KBW | My Top 5 Foods That Fight Inflammation Naturally

Jan 15, 2021

Do you have stiff joints, muscle pain, soreness, headaches, or migraines? These are all signs of inflammation in the body. Read on to check out my top 5 anti-inflammatory foods you can add to your diet to help fight inflammation naturally. 

 Anti-Inflammatory Foods

#1: Fatty fish

Fatty fish are a great source of the long-chain omega-3 fatty acids EPA and DHA. Your body metabolizes these fatty acids into compounds called resolvins and protectins, which have anti-inflammatory effects. EPA and DHA reduce inflammation that can lead to metabolic syndrome, heart disease, diabetes, and kidney disease. In fact, studies have found that people consuming salmon or EPA and DHA supplements experienced reductions in the inflammatory marker C-reactive protein (CRP). (Setty et al., 2019) 

 How to increase your Omega 3’s: 

Although all types of fish contain some omega-3 fatty acids, these fatty fish are among the best sources:

  • salmon
  • sardines
  • herring
  • mackerel
  • anchovy

 #2: Turmeric

 This is an orange-colored spice often used in curries and other Indian dishes. You may have heard of its active compound, curcumin. Thanks to curcumin, Turmeric has been proven to reduce inflammation related to arthritis, diabetes, and other diseases as well (Kocaadam et al., 2017). 

 How to increase your curcumin intake:

  • Consuming turmeric with black pepper helps it to become more bioavailable, which means your body can use it easier. A recent study showed that consuming 1 gram of curcumin daily combined with black pepper caused a significant decrease in the inflammatory marker CRP in people with metabolic syndrome (Panahi et al., 2015). 
  • One of my favorite ways to get turmeric is in Organifi’s chocolate Gold. If you want to give it a try for yourself, use the code KBWellness for a discount on the turmeric-rich chocolate gold drink! And if you want to watch my video on how I use chocolate gold to make myself a delicious hot chocolate drink almost every night, stay tuned till the end of this video to check that out, and I’ll have it linked at the end! 


#3 Cruciferous vegetables

These are rich in antioxidants and anti-inflammatory compounds like sulforaphane which will fight inflammation naturally by increasing ROS and depleting glutathione (Liang et al., 2018). 

How to increase your cruciferous vegetables:

  • Broccoli
  • Cauliflower
  • Brussels sprouts
  • Kale
  • Arugula
  • Bok choy
  • Collard greens


#4 Green tea

You’ve probably heard that green tea is one of the healthiest beverages you can drink, and it does a lot of amazing things for you, one of them being lowered inflammation thanks to the compound found in green tea called epigallocatechin-3-gallate (EGCG). EGCG inhibits inflammation by reducing pro-inflammatory cytokine production and damage to the fatty acids in your cells (Tipoe et al., 2007).


#5 Berries

Berries contain antioxidants called anthocyanins. These compounds have anti-inflammatory effects that may reduce your risk of disease (and they’re delicious, too!) (Fallah et al., 2019). Berries are great fresh or frozen, and frozen berries are the perfect addition to smoothies.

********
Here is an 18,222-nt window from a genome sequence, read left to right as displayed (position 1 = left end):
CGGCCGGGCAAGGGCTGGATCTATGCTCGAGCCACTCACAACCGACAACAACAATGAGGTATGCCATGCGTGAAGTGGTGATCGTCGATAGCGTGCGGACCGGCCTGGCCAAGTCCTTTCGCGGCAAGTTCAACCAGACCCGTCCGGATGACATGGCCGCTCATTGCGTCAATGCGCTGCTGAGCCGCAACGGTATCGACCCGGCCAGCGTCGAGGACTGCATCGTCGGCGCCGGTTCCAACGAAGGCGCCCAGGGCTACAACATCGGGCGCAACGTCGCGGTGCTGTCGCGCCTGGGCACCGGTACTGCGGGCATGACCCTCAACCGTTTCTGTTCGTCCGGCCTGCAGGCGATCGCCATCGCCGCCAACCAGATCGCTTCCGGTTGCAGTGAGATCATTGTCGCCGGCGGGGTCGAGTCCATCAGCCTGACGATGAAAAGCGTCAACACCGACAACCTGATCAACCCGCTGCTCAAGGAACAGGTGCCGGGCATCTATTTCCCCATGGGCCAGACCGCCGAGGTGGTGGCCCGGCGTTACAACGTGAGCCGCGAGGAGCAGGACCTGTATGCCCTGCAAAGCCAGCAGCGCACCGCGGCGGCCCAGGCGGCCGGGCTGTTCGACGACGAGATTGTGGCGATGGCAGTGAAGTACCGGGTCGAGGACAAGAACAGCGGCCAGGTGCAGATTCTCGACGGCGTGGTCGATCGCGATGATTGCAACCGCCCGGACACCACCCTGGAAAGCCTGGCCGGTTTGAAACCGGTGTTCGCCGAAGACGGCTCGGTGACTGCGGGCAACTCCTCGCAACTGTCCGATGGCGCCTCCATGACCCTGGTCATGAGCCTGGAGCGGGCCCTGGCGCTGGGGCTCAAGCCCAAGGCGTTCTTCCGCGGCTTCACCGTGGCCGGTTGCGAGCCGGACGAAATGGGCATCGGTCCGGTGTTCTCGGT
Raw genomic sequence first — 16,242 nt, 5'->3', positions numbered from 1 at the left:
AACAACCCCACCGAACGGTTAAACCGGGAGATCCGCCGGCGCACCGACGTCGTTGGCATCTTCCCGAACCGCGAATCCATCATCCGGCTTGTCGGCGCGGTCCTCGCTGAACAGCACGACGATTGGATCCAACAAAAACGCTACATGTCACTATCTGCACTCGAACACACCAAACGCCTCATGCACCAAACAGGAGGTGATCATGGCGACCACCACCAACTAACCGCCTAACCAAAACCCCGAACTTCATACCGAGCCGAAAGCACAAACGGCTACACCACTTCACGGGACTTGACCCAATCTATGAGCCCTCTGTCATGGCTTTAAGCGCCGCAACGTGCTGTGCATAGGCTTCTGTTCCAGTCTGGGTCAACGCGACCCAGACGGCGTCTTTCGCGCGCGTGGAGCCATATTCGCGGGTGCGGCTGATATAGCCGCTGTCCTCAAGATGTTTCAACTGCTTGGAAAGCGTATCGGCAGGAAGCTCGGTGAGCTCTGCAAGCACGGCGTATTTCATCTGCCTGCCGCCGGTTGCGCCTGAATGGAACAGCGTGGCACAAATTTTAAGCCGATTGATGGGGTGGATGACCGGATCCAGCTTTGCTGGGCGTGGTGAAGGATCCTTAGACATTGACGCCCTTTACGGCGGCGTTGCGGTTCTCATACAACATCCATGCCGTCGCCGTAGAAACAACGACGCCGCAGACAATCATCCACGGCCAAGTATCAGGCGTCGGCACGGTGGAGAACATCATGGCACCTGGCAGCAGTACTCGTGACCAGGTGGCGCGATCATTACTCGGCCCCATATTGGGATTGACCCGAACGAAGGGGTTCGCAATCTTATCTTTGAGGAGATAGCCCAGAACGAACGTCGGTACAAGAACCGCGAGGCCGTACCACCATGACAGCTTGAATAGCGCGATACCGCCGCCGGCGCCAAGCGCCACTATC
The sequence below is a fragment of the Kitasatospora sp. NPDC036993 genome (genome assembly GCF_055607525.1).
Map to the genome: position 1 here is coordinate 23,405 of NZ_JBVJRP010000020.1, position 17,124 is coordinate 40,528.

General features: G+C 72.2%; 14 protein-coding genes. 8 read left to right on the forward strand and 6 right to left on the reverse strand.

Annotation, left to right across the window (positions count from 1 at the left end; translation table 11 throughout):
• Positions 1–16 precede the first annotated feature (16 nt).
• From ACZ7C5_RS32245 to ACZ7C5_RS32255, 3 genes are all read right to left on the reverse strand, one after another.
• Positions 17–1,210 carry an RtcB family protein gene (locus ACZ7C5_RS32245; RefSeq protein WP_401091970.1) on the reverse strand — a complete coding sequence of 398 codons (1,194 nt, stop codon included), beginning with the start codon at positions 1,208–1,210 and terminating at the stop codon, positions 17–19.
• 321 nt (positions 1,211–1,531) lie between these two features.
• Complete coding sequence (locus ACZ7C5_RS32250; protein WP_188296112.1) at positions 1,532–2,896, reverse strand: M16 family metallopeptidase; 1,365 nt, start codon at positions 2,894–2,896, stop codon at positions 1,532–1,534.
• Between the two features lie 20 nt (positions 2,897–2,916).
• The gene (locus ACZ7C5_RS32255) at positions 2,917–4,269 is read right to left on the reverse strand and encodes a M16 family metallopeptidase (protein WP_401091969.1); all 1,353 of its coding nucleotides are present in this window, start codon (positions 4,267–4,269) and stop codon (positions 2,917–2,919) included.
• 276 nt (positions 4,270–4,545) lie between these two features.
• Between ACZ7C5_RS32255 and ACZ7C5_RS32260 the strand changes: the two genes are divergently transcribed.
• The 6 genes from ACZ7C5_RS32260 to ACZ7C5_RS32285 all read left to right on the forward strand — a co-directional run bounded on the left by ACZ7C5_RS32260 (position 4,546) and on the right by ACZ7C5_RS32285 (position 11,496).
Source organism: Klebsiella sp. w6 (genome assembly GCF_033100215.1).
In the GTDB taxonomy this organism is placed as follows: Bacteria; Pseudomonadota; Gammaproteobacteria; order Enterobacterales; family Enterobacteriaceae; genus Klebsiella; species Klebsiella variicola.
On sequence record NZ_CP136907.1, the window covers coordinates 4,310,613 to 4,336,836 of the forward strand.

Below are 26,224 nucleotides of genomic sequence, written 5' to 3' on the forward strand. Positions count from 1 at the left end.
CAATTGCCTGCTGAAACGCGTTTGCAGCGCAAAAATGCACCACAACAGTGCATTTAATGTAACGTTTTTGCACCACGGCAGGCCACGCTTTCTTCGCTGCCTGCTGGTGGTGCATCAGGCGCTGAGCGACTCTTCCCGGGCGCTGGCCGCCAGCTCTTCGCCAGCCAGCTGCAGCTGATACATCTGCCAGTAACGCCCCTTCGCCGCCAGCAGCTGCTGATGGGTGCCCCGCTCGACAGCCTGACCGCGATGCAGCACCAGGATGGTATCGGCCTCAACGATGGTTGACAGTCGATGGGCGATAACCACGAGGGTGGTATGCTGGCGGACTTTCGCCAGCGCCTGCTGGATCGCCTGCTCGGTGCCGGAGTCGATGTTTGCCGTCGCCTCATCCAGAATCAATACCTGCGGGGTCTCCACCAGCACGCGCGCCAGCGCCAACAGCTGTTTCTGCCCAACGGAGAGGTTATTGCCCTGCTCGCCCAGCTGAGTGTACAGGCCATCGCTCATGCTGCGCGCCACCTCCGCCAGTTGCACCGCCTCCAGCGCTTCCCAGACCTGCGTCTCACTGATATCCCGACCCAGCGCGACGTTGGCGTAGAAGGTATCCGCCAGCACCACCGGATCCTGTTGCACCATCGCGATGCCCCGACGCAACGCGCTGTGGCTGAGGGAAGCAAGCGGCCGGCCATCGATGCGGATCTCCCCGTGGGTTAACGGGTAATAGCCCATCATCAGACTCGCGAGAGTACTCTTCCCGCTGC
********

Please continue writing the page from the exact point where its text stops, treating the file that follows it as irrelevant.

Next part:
How to increase berry consumption:

  • Strawberries

  • Blueberries 

  • Blackberries

  • Raspberries

  • Huckleberries 



Putting it all together in your diet

So there you have it, five easy foods you can start to incorporate into your week. Simply aim for one to two cruciferous vegetables a day, throw some berries in your smoothie, drink green tea every morning and Organifi’s chocolate gold every night, add more fatty fish to your weekly meals, and you’ll be well on your way to reducing inflammation and reversing some of those aches and pains you may have been experiencing! 



Want more help reducing inflammation and reclaiming your health and life? group coaching program, the KB Code

 Turmeric tea.


Fallah AA, Sarmast E, Fatehi P, Jafari T. Impact of dietary anthocyanins on systemic and vascular inflammation: Systematic review and meta-analysis on randomised clinical trials. Food Chem Toxicol. 2020;135:110922. doi:10.1016/j.fct.2019.110922

Kocaadam B, Şanlier N. Curcumin, an active component of turmeric (Curcuma longa), and its effects on health. Crit Rev Food Sci Nutr. 2017;57(13):2889-2895. doi:10.1080/10408398.2015.1077195

Liang J, Jahraus B, Balta E, et al. Sulforaphane Inhibits Inflammatory Responses of Primary Human T-Cells by Increasing ROS and Depleting Glutathione. Front Immunol. 2018;9:2584. Published 2018 Nov 14. doi:10.3389/fimmu.2018.02584

Panahi Y, Hosseini MS, Khalili N, Naimi E, Majeed M, Sahebkar A. Antioxidant and anti-inflammatory effects of curcuminoid-piperine combination in subjects with metabolic syndrome: A randomized controlled trial and an updated meta-analysis. Clin Nutr. 2015;34(6):1101-1108. doi:10.1016/j.clnu.2014.12.019

Setty BNY, Betal SG, Miller RE, et al. Relationship of Omega-3 fatty acids DHA and EPA with the inflammatory biomarker hs-CRP in children with sickle cell anemia. Prostaglandins Leukot Essent Fatty Acids. 2019;146:11-18. doi:10.1016/j.plefa.2019.05.004

 Tipoe GL, Leung TM, Hung MW, Fung ML. Green tea polyphenols as an anti-oxidant and anti-inflammatory agent for cardiovascular protection. Cardiovasc Hematol Disord Drug Targets. 2007;7(2):135-144. doi:10.2174/187152907780830905

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